What Is A Long Handled Shovel: Garden Uses For Long Handled Shovels

Tools are supposed to make a gardener’s life easier, so what’s a long-handled shovel going to do for you? The answer is: a lot. The uses for long-handled shovels are many and both your garden and your back will thank you. What is a long handled shovel? When do you use long handled shovels? If you are unclear about where to stand on the long vs. short handled shovel debate, read on.

What is a Long Handled Shovel?

Shovels are tools for digging and lifting. You use shovels for digging up a flower bed and working compost into the soil. A long handled shovel is a shovel with a long handle, up to 48 inches (122 cm.). It usually does not have any type of metal grip on the tip of the shovel handle.

The easiest way to recognize a long handled shovel is when it is lined up against a wall with a short handled shovel. Short handled shovels tend to be heavy, with shorter handles often terminate in “D-grips”.

When to Use Long Handled Shovels

But how to decide long vs. short handled shovels? When are long handled shovels best? Uses for long handled shovels are many and varied in the garden. In fact, many experts think that long handled shovels are better for almost any task. Long handled shovels are usually lighter. They allow you to stand upright more of the time and to bend over less.

Short handled shovels were developed for digging work in tight spaces, like wartime trenches or coal mines. On the other hand, if you are quite short you may prefer to use short handled shovels since you’ll find them easier to control.

Uses for Long Handled Shovels

If you are wondering specifically when to use long handled shovels, they are better for tree planting and other hole-digging. Long shovel handles can reach deep into a hole. And you’ll get better leverage, which is easier on your back.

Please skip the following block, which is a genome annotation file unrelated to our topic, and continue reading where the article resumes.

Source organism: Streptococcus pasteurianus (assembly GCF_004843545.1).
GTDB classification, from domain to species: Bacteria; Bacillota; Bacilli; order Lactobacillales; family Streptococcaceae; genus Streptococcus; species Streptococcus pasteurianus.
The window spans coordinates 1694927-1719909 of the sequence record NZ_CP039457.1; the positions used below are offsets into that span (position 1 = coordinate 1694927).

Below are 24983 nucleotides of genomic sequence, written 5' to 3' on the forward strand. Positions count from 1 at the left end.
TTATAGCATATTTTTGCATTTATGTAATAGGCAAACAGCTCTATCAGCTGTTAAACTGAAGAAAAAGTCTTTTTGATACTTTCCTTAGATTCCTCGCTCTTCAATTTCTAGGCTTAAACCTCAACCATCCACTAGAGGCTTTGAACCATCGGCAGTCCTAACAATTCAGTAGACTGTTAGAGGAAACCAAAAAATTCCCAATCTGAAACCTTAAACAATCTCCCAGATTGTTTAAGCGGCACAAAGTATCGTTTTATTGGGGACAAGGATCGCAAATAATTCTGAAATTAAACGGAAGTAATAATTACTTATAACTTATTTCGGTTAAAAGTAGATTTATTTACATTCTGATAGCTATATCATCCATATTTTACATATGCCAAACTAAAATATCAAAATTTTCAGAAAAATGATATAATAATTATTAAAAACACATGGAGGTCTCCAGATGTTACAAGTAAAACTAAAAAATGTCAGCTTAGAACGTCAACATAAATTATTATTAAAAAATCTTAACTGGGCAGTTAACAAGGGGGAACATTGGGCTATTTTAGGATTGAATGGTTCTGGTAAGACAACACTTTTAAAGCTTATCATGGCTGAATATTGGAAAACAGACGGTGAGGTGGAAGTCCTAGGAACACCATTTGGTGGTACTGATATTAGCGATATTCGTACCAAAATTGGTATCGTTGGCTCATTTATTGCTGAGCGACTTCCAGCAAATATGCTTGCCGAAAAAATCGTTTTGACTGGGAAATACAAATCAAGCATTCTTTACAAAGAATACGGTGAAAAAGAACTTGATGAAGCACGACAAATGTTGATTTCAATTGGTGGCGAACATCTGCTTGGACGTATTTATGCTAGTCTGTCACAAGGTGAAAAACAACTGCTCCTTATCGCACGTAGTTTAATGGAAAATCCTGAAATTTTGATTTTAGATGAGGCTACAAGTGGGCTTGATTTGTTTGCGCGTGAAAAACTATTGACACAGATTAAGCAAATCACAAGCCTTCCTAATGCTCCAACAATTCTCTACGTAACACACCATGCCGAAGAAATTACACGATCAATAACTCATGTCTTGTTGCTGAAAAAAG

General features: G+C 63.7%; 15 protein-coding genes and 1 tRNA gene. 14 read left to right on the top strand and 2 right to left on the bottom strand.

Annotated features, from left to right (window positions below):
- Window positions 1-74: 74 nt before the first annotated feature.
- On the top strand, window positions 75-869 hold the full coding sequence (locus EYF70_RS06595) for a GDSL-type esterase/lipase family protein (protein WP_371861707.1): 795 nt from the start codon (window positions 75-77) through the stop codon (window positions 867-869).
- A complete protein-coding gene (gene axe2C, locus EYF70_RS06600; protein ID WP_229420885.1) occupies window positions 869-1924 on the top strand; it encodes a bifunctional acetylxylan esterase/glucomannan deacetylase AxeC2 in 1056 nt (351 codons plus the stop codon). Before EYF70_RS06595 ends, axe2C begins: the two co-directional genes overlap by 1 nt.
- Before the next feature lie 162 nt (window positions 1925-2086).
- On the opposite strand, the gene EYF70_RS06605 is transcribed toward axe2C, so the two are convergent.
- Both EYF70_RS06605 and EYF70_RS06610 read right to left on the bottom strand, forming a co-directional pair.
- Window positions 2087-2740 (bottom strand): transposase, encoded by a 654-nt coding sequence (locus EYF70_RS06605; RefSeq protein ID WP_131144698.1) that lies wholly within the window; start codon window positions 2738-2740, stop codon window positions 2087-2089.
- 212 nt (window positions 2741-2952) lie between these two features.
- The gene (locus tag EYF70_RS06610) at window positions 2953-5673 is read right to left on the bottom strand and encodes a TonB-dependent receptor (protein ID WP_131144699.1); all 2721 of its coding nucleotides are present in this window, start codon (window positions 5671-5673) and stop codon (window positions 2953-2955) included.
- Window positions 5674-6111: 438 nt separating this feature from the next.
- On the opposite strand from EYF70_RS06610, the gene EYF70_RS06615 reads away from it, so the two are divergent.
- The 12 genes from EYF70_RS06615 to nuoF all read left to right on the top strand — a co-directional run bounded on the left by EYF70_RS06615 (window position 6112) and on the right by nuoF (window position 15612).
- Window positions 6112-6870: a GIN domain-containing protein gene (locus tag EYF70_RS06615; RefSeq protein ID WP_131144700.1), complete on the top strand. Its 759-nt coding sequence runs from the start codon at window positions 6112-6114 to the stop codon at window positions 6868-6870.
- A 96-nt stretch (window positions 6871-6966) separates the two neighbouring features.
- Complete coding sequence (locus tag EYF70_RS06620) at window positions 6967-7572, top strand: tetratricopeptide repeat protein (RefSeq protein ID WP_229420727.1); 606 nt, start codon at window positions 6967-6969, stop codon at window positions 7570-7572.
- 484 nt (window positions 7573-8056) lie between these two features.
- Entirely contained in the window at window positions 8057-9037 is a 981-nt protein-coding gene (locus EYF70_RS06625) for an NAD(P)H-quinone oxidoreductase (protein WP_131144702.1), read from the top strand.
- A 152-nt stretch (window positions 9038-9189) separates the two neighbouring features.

Your long handled shovel is also great for digging compost from a compost pile. It’s good for moving mulch too.

When you are picking a long handled shovel, go for something lightweight. Experts says that for long handled shovels, the most important criterion for ease of use is weight. The lighter the shovel, the easier time you will have digging.

Spade or Shovel? What’s the Difference?

While many people use the terms “spade” and “shovel” interchangeably, technically they are not the same thing. There are many other digging tools, including trenching shovels and scoops. Most avid gardeners have a selection of digging tools to handle various garden tasks.

  • Picture a digging tool, and you are likely thinking of a garden shovel, which has a blade that curves to a rounded point. Typically, the blade is somewhat concave, making it easier to hold and move soil. At the point where the blade meets the handle, there’s generally a small, flattened platform called a collar where the gardener can rest a foot for extra oomph when pushing the tool into the ground.
  • Despite what the shape of the playing card symbol might lead you to believe, a garden spade has a flat-edged blade that’s perfect for cutting through roots or tough soil. Spades are also useful for moving small amounts of dirt, garden debris, or soil amendments, because like a shovel, the blade is normally somewhat concave. Spades also often have a collar for adding extra foot-power when needed.